Australia's durum industry is on a record-breaking upswing.
Last year's production of between 320,000 and 350,000 tonnes was the highest ever, and exceeded the 300,000 tonnes identified by a GRDC workshop as the level needed for a viable export industry. The 160,000 tonnes exported was also a record.
In addition there is consistent local annual demand for around 125,000 tonnes. When Ground Cover went to press, dry weather conditions appeared likely to reduce this year's production and the amount available for export.
Ninety per cent of durum traded is from Canada and the USA, but Durum Growers' Association President Gerry Allen believes Australian grain compares very favourably with Canadian, which during July was traded at up to A$330-$350 per tonne at Canadian ports.
Mr Allen believes that Australian growers must obtain full export parity pricing in order to further expand the industry. But he stresses that to get satisfactory financial returns, quality grain is essential.
"Growers need to endeavour to produce quality DR1. Seasonal conditions will produce more than enough of the lower grades," Mr Allen said.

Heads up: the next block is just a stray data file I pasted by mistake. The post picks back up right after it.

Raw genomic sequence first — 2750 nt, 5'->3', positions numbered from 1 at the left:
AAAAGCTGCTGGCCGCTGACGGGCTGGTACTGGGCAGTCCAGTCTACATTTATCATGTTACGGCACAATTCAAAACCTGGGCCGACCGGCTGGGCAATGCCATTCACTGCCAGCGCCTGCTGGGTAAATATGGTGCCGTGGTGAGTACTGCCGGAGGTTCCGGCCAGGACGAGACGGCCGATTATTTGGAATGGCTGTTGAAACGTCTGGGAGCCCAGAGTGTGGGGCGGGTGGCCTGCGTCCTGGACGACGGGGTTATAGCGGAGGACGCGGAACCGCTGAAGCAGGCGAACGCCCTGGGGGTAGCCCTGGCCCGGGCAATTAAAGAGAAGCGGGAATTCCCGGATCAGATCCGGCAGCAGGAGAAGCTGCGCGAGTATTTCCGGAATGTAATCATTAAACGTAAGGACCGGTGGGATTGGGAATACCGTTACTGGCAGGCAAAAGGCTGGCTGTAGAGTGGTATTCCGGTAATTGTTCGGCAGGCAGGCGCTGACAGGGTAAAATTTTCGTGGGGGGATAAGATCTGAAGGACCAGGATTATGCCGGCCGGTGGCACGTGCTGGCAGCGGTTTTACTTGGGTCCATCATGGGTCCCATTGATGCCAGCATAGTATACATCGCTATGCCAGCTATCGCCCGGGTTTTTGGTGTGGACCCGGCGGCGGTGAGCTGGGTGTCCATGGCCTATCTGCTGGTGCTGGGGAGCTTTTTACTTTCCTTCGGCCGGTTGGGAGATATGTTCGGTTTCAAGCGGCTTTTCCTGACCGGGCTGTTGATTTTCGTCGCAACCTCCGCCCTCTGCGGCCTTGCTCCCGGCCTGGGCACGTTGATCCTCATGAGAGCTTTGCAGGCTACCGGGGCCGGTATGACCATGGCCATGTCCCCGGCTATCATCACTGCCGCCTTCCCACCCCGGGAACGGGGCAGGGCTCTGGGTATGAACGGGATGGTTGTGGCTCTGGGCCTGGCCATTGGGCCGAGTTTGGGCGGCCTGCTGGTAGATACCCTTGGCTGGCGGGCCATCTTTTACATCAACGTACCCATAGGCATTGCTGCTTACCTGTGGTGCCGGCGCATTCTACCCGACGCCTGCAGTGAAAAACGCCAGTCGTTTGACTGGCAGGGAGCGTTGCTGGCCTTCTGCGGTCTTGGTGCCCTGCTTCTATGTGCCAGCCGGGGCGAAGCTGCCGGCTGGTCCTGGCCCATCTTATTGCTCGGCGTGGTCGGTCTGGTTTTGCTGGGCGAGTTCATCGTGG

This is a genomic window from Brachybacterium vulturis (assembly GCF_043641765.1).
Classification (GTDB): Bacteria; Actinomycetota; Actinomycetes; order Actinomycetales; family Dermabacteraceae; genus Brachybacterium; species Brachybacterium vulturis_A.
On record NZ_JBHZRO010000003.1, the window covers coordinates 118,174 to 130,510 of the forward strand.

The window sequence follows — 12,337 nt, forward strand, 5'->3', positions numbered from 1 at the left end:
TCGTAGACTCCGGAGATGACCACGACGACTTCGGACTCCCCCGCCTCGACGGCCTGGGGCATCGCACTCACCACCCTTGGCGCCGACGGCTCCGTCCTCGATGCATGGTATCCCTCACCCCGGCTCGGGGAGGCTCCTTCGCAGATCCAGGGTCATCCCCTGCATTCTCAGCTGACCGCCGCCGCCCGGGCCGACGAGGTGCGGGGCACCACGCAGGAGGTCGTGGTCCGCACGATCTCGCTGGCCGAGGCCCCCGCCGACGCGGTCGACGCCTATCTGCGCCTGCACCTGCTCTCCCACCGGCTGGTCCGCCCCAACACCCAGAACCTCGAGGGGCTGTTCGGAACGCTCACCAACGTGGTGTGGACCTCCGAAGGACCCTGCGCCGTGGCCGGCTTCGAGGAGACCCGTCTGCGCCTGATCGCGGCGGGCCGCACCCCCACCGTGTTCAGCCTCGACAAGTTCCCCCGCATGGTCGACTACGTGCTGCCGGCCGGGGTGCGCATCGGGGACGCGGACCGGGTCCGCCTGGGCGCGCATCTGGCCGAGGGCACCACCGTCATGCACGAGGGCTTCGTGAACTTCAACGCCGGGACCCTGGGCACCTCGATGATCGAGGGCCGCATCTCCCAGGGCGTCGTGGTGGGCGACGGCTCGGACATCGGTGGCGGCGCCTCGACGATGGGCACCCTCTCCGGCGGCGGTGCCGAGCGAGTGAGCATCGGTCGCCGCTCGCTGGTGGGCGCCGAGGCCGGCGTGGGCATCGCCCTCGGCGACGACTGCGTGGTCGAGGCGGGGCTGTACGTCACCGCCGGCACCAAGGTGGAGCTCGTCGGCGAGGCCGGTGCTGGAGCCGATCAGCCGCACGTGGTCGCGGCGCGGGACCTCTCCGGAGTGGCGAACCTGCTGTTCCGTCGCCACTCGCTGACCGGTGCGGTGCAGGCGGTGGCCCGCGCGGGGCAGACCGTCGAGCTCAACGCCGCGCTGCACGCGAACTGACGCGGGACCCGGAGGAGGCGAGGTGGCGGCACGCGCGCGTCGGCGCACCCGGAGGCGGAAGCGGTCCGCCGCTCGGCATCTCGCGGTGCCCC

Good prospects in europe
After last year's success, Australian Wheat Board's Ron Storey says that this season (1997- 98) the market looks set to stay strong.
Mr Storey said European durum quality was poor this year and Italian millers were blending in Australian durum to upgrade their own wheat. He said the Canadian crop was down and there were problems in North Africa.
"The issue for Australia will be supply. There is some forward selling on the domestic market but domestic buyers will have to offer at least the world parity price to keep the wheat in Australia," Mr Storey said. "We have strong export interest from Italy for a consistent supply of quality Australian durum."
He said recent cash offer prices for DR1 quality had ranged A$210-235 delivered to local NSW silos (equivalent to around A$265-290 at dockside - which is the comparison to the Canadian figures).